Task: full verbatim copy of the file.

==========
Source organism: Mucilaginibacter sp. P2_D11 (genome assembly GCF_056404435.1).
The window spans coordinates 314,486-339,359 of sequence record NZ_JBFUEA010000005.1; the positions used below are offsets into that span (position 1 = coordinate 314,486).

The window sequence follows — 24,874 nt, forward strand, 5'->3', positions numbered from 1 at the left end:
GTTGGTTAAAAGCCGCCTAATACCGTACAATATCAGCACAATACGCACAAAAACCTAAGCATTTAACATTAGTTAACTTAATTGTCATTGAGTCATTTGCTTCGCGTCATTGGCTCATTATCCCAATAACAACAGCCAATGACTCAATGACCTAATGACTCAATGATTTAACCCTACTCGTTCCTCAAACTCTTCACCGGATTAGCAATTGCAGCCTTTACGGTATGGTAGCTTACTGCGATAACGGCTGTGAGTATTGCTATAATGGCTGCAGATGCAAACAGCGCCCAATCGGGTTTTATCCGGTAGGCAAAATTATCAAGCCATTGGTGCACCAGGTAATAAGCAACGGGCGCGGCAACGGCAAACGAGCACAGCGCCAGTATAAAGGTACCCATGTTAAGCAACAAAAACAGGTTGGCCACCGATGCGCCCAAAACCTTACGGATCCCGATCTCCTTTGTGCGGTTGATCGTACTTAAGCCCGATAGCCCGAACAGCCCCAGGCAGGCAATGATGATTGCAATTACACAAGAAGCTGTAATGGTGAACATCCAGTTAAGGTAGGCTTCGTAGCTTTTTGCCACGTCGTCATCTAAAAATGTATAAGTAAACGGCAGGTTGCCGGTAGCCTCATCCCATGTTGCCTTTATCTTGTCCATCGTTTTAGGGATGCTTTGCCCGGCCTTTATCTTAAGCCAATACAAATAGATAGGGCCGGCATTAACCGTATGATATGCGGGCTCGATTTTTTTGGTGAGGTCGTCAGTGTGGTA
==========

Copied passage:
Source organism: Mucilaginibacter sp. P2_D11 (genome assembly GCF_056404435.1).
The window spans coordinates 314,486-339,359 of sequence record NZ_JBFUEA010000005.1; the positions used below are offsets into that span (position 1 = coordinate 314,486).

The window sequence follows — 24,874 nt, forward strand, 5'->3', positions numbered from 1 at the left end:
GTTGGTTAAAAGCCGCCTAATACCGTACAATATCAGCACAATACGCACAAAAACCTAAGCATTTAACATTAGTTAACTTAATTGTCATTGAGTCATTTGCTTCGCGTCATTGGCTCATTATCCCAATAACAACAGCCAATGACTCAATGACCTAATGACTCAATGATTTAACCCTACTCGTTCCTCAAACTCTTCACCGGATTAGCAATTGCAGCCTTTACGGTATGGTAGCTTACTGCGATAACGGCTGTGAGTATTGCTATAATGGCTGCAGATGCAAACAGCGCCCAATCGGGTTTTATCCGGTAGGCAAAATTATCAAGCCATTGGTGCACCAGGTAATAAGCAACGGGCGCGGCAACGGCAAACGAGCACAGCGCCAGTATAAAGGTACCCATGTTAAGCAACAAAAACAGGTTGGCCACCGATGCGCCCAAAACCTTACGGATCCCGATCTCCTTTGTGCGGTTGATCGTACTTAAGCCCGATAGCCCGAACAGCCCCAGGCAGGCAATGATGATTGCAATTACACAAGAAGCTGTAATGGTGAACATCCAGTTAAGGTAGGCTTCGTAGCTTTTTGCCACGTCGTCATCTAAAAATGTATAAGTAAACGGCAGGTTGCCGGTAGCCTCATCCCATGTTGCCTTTATCTTGTCCATCGTTTTAGGGATGCTTTGCCCGGCCTTTATCTTAAGCCAATACAAATAGATAGGGCCGGCATTAACCGTATGATATGCGGGCTCGATTTTTTTGGTGAGGTCGTCAGTGTGGTA